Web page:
Everyday workplace culture might be keeping women out of science, engineering and technology fields in Britain.
In Britain, only 15–20% of women with a degree in science, engineering and technology (SET) fields are working in a SET occupation. Some 50,000 have left the sector. And everyday workplace culture may be one major barrier to their recruitment, retention and advancement.
Representatives of universities, professional institutions and industry gathered at a seminar at the Institute of Physics (IOP) in London in late June to learn what 'workplace culture' means, how to assess it and how to change it. The seminar was organized by the UK Resource Centre for Women in Science, Engineering and Technology (UKRC), which was set up in 2004 with government funding to assist employers and individual women to tackle the problems.
Wendy Faulkner, of the Science Studies Unit at the University of Edinburgh, told delegates that the ways in which different individuals come to belong to the group may affect whether women are accepted. She suggested that workplace culture included styles of interacting, topics of conversation, humour and social circles. Crucially, said Faulkner, facets of masculine culture (such as football discussions and macho attitudes) mesh well with the culture of SET workplaces. Anecdotes from women she has interviewed suggested that they found it hard to fit in, whether because they couldn't take part in a joke or because they weren't seen as 'real' engineers. In some cases, male colleagues made inappropriate remarks. One woman said she wanted to report a culprit, but felt she had neither the confidence nor the support. Delegates at the meeting mutely mouthed recognition.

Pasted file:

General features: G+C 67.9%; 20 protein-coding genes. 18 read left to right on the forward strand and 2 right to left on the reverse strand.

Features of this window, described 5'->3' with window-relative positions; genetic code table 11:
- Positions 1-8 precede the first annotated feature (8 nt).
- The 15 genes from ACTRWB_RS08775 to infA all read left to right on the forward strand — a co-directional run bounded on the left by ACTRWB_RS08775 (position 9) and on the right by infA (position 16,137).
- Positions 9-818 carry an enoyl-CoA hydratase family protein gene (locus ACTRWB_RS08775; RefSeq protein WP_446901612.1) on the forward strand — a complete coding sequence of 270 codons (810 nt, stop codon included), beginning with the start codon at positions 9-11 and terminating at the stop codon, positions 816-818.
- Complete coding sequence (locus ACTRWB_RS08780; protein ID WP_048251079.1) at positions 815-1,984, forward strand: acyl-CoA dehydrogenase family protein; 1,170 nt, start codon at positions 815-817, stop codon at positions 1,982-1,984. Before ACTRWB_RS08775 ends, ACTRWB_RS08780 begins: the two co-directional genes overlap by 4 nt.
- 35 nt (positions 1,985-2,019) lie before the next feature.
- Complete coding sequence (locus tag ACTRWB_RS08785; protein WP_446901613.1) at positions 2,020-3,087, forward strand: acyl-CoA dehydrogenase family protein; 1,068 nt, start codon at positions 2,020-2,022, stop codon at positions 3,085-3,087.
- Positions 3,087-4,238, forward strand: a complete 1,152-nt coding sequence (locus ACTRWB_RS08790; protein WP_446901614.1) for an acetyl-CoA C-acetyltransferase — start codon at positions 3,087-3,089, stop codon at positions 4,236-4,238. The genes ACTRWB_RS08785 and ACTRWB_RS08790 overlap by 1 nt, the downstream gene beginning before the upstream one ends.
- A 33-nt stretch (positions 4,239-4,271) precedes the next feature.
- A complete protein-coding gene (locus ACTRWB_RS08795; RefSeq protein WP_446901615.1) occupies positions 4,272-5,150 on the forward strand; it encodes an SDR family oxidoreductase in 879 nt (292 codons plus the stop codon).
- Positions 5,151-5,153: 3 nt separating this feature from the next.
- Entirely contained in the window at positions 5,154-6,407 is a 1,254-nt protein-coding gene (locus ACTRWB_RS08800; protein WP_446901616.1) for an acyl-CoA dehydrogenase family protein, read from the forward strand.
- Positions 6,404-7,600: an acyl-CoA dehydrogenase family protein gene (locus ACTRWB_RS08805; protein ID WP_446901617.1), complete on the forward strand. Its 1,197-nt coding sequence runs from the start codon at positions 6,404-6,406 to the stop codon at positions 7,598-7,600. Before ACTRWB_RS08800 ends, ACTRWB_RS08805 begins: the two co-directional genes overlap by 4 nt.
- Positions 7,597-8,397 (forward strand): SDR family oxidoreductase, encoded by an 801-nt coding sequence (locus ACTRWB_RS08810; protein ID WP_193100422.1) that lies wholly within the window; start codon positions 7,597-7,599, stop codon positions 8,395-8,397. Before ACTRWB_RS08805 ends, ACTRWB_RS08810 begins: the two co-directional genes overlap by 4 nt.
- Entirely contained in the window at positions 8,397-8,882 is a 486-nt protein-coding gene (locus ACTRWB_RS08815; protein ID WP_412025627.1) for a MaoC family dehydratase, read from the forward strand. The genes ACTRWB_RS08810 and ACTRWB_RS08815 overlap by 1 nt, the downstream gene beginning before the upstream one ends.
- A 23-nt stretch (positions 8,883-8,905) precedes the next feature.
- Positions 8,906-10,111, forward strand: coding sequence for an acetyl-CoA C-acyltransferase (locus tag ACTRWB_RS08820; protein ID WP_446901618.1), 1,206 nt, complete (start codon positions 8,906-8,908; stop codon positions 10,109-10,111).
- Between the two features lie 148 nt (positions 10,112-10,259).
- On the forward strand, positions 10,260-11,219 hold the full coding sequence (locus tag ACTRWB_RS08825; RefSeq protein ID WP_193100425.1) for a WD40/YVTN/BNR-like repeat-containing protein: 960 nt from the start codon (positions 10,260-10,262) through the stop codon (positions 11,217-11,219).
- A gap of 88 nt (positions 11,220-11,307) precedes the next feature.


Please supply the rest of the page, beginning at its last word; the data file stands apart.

Forty companies have made changes after using the UKRC's culture analysis tool of detailed questionnaires for managers and staff. Both the IOP and the Royal Society of Chemistry have used 'site visits' to assess cultures in university departments. This resulted in the IOP's formulation of a code of practice for addressing gender issues, including “appointment, promotion and selection processes and procedures that encourage men and women to apply for academic posts at all levels”. This code could be adapted by organizations in other disciplines, says Peter Main, director of education and training at the IOP.
Studying and assessing workplace cultures is a difficult task. But if it helps to retain more women in SET fields, it's worthwhile nonetheless.
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Livesey, R. Engineering a place for women. Nature 448, 222 (2007). https://doi.org/10.1038/nj7150-222b